Tips for punishing in class

Cursing, whining and grumbling. Sometimes students behave so badly that you have to punish. However? But how do you actually do that? Make sure you create situations where everyone is satisfied afterwards.

Opinions are divided on punishment. One swears by punitive rules, the other has the premise that a conflict can best be resolved without punishment, because this is experienced as a victory for everyone. In any case, make sure that you punish consistently, so know your own method and stick to your own rules.

  1. Prevention is better

    You can prevent punishment by (timely) rewarding desired behavior. A social reward such as a smile or pat on the back means acknowledgment of the teacher. That gives children a good feeling.

  2. Be clear about the consequences

    Tell nuisance students in advance what to expect if their behavior does not stop. If they continue to do the behavior, the punishment is the result of their own choice.

  3. Don't argue

    It is a pitfall: they always do something, and as a teacher we say with more and more words that it is not allowed. To top it all off, we have a good conversation with such a student. Discussing in such situations rarely helps. Moreover, you lose valuable class time.

  4. Choose an appropriate punishment

    If a student whispers through class, it should not be offset by an afternoon detention. The punishment must be in proportion to the behavior. And preferably opt for a 'natural' punishment: If a child gets someone else's coat dirty, the punishment may be to clean the coat and then apologize to restore the relationship. Also tailor the punishment to the person. Not being allowed to play outside is a punishment for one child, but another child does not care. And know that pushing out of class is rarely a solution. The average troublemaker has a great time in the hallway and is still a disruptive factor for the class. Make sure you can justify the punishment to the group.

  5. Take free time from students

    Some experts recommend having penal rules written after school in which the unwanted behavior is briefly and clearly stated, such as: It is unwise to hum in class. With that I distract the class. From now on I will stop after one warning. The student has to overwrite this paragraph a number of times. With such a punishment, the student does not lose school time, but free time. How much? Fifteen minutes to half an hour for elementary school children, and XNUMX to XNUMX minutes per violation for high school students.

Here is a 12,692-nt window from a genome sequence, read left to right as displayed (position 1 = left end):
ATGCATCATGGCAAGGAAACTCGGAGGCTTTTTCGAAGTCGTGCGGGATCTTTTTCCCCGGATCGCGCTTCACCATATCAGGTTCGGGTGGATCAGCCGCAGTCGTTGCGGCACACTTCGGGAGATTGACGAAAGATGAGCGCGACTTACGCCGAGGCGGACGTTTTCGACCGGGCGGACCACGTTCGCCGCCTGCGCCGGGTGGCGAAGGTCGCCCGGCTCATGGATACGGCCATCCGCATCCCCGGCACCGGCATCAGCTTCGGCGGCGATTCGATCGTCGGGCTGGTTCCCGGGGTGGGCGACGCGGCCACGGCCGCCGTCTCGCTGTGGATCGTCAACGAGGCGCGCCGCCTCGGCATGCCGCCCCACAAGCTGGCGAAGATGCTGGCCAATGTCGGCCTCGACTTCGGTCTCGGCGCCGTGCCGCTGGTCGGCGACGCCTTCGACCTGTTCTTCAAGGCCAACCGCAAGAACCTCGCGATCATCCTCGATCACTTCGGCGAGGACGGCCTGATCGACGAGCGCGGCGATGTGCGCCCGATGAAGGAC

6. Prevent it from getting out of hand

    Putting a child in the corner or on a stool in the front of the classroom is humiliating. With that you judge the child and not the behavior. Moreover, you ruin the mutual relationship. If a child continues to engage in disruptive behavior, try to find out why the child isn't just doing their schoolwork. A situation where the teacher 'GET OUT! NOW!' can only go wrong: there is always a loser. The trick is to find solutions that everyone can be satisfied with, so that after the punishment you can deal with each other normally again.

  7. Let them think along

    Let the children themselves think about an appropriate punishment. This own interpretation is also a possibility for the writing penalty, but this can sometimes have a negative effect. The assignment: write an essay about it can be an open invitation to a critical, arrogant epistle about the teacher: 'I did this because you did'. Some students are also written out after a few sentences: 'I don't know any more'. You can give them that little push by having the punishment work signed by the parents. They may then be inclined to write a little more nuanced. Moreover, the parents know what their (b) angel has done without you having to call. They can then talk to him about it themselves. 'Are you humming in class? Aren't you listening to the teacher? '

  8. Have a protocol

    Make sure the school has a protocol for punishment. That provides clarity. When parents come for a story, you know that you have the principal behind you.